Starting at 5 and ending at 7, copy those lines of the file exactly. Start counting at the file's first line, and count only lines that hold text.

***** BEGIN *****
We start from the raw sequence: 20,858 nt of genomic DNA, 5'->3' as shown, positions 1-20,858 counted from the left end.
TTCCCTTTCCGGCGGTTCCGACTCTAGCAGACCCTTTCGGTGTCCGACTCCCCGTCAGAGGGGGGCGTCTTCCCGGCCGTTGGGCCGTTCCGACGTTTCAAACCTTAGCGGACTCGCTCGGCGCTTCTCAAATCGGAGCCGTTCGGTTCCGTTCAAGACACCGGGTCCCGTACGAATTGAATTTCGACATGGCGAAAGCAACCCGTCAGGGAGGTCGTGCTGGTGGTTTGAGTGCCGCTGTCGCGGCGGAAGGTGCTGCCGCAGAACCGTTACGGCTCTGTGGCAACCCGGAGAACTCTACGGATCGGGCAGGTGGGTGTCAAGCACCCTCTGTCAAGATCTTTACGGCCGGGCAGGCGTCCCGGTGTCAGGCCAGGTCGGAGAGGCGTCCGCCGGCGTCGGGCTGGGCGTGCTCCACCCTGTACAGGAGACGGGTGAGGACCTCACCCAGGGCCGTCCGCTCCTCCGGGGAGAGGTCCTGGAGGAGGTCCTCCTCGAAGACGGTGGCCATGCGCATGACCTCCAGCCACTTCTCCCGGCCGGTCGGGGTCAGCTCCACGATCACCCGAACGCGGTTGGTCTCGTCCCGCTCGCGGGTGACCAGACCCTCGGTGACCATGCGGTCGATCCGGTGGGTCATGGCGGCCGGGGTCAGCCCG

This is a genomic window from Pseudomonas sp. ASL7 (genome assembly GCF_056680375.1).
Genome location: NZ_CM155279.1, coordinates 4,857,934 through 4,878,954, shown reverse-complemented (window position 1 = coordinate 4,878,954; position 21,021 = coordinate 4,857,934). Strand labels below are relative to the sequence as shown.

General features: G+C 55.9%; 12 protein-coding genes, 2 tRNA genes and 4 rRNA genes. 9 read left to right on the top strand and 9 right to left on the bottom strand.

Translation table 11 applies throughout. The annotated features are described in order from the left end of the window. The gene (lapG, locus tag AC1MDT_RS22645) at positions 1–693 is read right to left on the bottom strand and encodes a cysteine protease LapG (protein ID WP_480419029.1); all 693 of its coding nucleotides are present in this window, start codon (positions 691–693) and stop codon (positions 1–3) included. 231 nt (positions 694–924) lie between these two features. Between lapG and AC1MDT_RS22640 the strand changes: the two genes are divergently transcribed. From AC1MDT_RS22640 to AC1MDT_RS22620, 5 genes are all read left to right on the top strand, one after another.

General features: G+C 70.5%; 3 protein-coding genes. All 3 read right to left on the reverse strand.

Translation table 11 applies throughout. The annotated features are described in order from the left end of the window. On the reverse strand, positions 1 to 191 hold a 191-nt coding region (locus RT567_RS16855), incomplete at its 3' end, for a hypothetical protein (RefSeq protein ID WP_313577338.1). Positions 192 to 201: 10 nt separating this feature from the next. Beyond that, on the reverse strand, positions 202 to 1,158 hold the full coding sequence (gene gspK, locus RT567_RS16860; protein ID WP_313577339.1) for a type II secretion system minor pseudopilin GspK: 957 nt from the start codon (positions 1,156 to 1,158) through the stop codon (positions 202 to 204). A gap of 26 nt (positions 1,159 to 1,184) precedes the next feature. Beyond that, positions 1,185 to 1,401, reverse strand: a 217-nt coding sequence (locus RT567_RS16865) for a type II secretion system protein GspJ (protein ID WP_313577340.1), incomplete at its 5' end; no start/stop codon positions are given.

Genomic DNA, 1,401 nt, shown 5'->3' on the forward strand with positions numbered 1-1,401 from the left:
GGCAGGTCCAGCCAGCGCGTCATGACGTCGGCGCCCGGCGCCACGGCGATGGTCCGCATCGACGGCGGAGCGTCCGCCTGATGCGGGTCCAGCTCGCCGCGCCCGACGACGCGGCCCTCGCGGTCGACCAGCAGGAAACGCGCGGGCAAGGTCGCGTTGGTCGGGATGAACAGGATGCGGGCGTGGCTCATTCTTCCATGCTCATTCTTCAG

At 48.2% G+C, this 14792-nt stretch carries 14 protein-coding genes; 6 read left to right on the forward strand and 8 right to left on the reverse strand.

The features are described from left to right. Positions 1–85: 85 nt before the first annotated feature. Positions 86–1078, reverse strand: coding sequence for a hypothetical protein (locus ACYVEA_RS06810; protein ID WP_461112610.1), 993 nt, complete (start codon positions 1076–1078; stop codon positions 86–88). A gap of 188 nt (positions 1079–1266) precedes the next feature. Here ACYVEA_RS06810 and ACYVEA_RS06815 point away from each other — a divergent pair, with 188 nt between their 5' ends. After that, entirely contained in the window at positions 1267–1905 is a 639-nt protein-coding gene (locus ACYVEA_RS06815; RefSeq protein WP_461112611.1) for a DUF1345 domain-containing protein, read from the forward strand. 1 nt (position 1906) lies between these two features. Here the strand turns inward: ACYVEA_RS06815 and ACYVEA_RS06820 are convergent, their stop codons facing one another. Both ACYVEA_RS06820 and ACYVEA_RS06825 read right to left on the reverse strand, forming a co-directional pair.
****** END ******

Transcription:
General features: G+C 55.9%; 12 protein-coding genes, 2 tRNA genes and 4 rRNA genes. 9 read left to right on the top strand and 9 right to left on the bottom strand.

Translation table 11 applies throughout. The annotated features are described in order from the left end of the window. The gene (lapG, locus tag AC1MDT_RS22645) at positions 1–693 is read right to left on the bottom strand and encodes a cysteine protease LapG (protein ID WP_480419029.1); all 693 of its coding nucleotides are present in this window, start codon (positions 691–693) and stop codon (positions 1–3) included. 231 nt (positions 694–924) lie between these two features. Between lapG and AC1MDT_RS22640 the strand changes: the two genes are divergently transcribed. From AC1MDT_RS22640 to AC1MDT_RS22620, 5 genes are all read left to right on the top strand, one after another.

General features: G+C 70.5%; 3 protein-coding genes. All 3 read right to left on the reverse strand.